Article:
Arkansas City Traveler, August 20, 1879.
Hank Endicott has started a new meat market, and runs a delivery wagon in connection with the shop.
Arkansas City Traveler, September 22, 1880.
LOST. On Sept. 18, at or near Henry Endicott’s meat market, two bills, one five and one $10. Finder will be paid one third for its return to this office. T. J. Harden.
Arkansas City Traveler, October 6, 1880.
Chester Loveland, for some time past employed in McLaughlin’s grocery, is now with Henry Endicott, the jovial butcher.

Arkansas City Traveler, February 2, 1881.
Henry Endicott has purchased A. W. Patterson’s residence on Central Avenue, and will occupy the same himself in a short time.
Arkansas City Traveler, April 6, 1881.
Henry Endicott bought a fine large six-year-old mare from Mr. J. M. Maxwell, on the street last Saturday, for $60.00.
                             Henry C. Endicott’s Involvement with Cattle Starts.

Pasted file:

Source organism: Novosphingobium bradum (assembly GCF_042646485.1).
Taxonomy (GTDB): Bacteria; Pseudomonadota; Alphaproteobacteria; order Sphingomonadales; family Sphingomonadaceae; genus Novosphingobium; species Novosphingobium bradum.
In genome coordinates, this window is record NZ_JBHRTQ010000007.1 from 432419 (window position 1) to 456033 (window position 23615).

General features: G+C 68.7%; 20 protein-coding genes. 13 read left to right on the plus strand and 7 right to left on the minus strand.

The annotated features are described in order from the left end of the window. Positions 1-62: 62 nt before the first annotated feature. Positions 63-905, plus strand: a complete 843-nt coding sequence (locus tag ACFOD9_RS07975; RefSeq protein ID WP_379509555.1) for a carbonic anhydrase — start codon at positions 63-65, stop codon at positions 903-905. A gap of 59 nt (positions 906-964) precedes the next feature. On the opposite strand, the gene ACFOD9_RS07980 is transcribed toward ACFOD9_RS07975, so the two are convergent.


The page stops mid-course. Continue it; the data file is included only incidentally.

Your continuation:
Arkansas City Traveler, April 6, 1881.
We hear that Henry Endicott has sold his farm in East Bolton to a gentlemen from Colorado, who intends to use the same as a sheep farm. Mr. Endicott intends to go to Texas this spring to purchase cattle.
Henry Endicott: Endicott & Loveland Meat Market...
Arkansas City Traveler, April 20, 1881.
Messrs. Rarick & Pickering and Ford & Berger have had a hand in the construction of a brand new wagon for Endicott & Loveland, of the city meat market, which new wagon may be seen on our streets, and speaks well for the mechanical skill of the builders.
Henry C. Endicott...
Arkansas City Traveler, June 1, 1881.
Mr. A. A. Wiley was in town yesterday on his return from Texas, where he has been buying stock. He reports that Messrs. J. Smythia, H. Endicott, A. J. Gilbert, J. W. Ledlie, and James Henderson, with 1,100 head of cattle, are now on Deer creek, where they will be held till disposed of. Mr. Wiley was on his way to the Nation with supplies to establish a ranch.
Arkansas City Traveler, June 8, 1881.